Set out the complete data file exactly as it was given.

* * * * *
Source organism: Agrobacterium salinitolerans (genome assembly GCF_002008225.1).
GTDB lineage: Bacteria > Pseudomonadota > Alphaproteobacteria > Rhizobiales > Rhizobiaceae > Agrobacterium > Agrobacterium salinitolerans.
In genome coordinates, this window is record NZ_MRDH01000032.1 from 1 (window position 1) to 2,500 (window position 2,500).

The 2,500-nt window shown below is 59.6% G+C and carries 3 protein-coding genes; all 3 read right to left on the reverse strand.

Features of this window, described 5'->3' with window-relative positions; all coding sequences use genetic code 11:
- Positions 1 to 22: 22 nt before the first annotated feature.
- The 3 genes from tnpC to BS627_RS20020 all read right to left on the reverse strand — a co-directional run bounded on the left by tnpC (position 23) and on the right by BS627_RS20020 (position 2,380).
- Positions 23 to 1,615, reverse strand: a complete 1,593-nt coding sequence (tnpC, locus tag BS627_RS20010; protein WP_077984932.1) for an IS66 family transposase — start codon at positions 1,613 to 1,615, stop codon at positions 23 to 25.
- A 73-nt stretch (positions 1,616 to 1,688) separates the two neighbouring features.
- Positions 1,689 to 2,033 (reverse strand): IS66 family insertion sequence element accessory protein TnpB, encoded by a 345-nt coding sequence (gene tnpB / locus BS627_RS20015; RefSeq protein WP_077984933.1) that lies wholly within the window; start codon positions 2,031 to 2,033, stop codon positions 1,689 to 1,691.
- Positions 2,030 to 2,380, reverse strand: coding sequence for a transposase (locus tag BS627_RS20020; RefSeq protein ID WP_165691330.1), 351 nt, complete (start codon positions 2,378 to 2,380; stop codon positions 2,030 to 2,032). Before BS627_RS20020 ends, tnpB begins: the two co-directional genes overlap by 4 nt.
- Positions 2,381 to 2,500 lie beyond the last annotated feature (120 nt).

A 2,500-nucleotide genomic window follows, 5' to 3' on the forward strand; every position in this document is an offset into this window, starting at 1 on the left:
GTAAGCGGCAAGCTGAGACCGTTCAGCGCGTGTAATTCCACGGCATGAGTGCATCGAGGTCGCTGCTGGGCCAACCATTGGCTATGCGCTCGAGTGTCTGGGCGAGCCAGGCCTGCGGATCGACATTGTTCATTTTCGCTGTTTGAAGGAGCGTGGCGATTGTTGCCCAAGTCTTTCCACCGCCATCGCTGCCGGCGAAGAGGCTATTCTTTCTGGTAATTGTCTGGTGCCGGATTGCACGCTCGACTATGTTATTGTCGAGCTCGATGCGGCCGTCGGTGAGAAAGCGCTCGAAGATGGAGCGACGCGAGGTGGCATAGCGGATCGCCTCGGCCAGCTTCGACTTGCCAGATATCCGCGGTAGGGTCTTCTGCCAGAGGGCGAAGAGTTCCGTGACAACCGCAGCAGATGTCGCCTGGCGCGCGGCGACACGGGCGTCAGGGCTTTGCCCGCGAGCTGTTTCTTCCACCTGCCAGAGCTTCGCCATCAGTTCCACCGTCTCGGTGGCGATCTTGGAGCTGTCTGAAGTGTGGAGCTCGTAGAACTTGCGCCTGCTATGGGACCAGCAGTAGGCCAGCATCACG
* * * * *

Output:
Source organism: Agrobacterium salinitolerans (genome assembly GCF_002008225.1).
GTDB lineage: Bacteria > Pseudomonadota > Alphaproteobacteria > Rhizobiales > Rhizobiaceae > Agrobacterium > Agrobacterium salinitolerans.
In genome coordinates, this window is record NZ_MRDH01000032.1 from 1 (window position 1) to 2,500 (window position 2,500).

The 2,500-nt window shown below is 59.6% G+C and carries 3 protein-coding genes; all 3 read right to left on the reverse strand.

Features of this window, described 5'->3' with window-relative positions; all coding sequences use genetic code 11:
- Positions 1 to 22: 22 nt before the first annotated feature.
- The 3 genes from tnpC to BS627_RS20020 all read right to left on the reverse strand — a co-directional run bounded on the left by tnpC (position 23) and on the right by BS627_RS20020 (position 2,380).
- Positions 23 to 1,615, reverse strand: a complete 1,593-nt coding sequence (tnpC, locus tag BS627_RS20010; protein WP_077984932.1) for an IS66 family transposase — start codon at positions 1,613 to 1,615, stop codon at positions 23 to 25.
- A 73-nt stretch (positions 1,616 to 1,688) separates the two neighbouring features.
- Positions 1,689 to 2,033 (reverse strand): IS66 family insertion sequence element accessory protein TnpB, encoded by a 345-nt coding sequence (gene tnpB / locus BS627_RS20015; RefSeq protein WP_077984933.1) that lies wholly within the window; start codon positions 2,031 to 2,033, stop codon positions 1,689 to 1,691.
- Positions 2,030 to 2,380, reverse strand: coding sequence for a transposase (locus tag BS627_RS20020; RefSeq protein ID WP_165691330.1), 351 nt, complete (start codon positions 2,378 to 2,380; stop codon positions 2,030 to 2,032). Before BS627_RS20020 ends, tnpB begins: the two co-directional genes overlap by 4 nt.
- Positions 2,381 to 2,500 lie beyond the last annotated feature (120 nt).

A 2,500-nucleotide genomic window follows, 5' to 3' on the forward strand; every position in this document is an offset into this window, starting at 1 on the left:
GTAAGCGGCAAGCTGAGACCGTTCAGCGCGTGTAATTCCACGGCATGAGTGCATCGAGGTCGCTGCTGGGCCAACCATTGGCTATGCGCTCGAGTGTCTGGGCGAGCCAGGCCTGCGGATCGACATTGTTCATTTTCGCTGTTTGAAGGAGCGTGGCGATTGTTGCCCAAGTCTTTCCACCGCCATCGCTGCCGGCGAAGAGGCTATTCTTTCTGGTAATTGTCTGGTGCCGGATTGCACGCTCGACTATGTTATTGTCGAGCTCGATGCGGCCGTCGGTGAGAAAGCGCTCGAAGATGGAGCGACGCGAGGTGGCATAGCGGATCGCCTCGGCCAGCTTCGACTTGCCAGATATCCGCGGTAGGGTCTTCTGCCAGAGGGCGAAGAGTTCCGTGACAACCGCAGCAGATGTCGCCTGGCGCGCGGCGACACGGGCGTCAGGGCTTTGCCCGCGAGCTGTTTCTTCCACCTGCCAGAGCTTCGCCATCAGTTCCACCGTCTCGGTGGCGATCTTGGAGCTGTCTGAAGTGTGGAGCTCGTAGAACTTGCGCCTGCTATGGGACCAGCAGTAGGCCAGCATCACG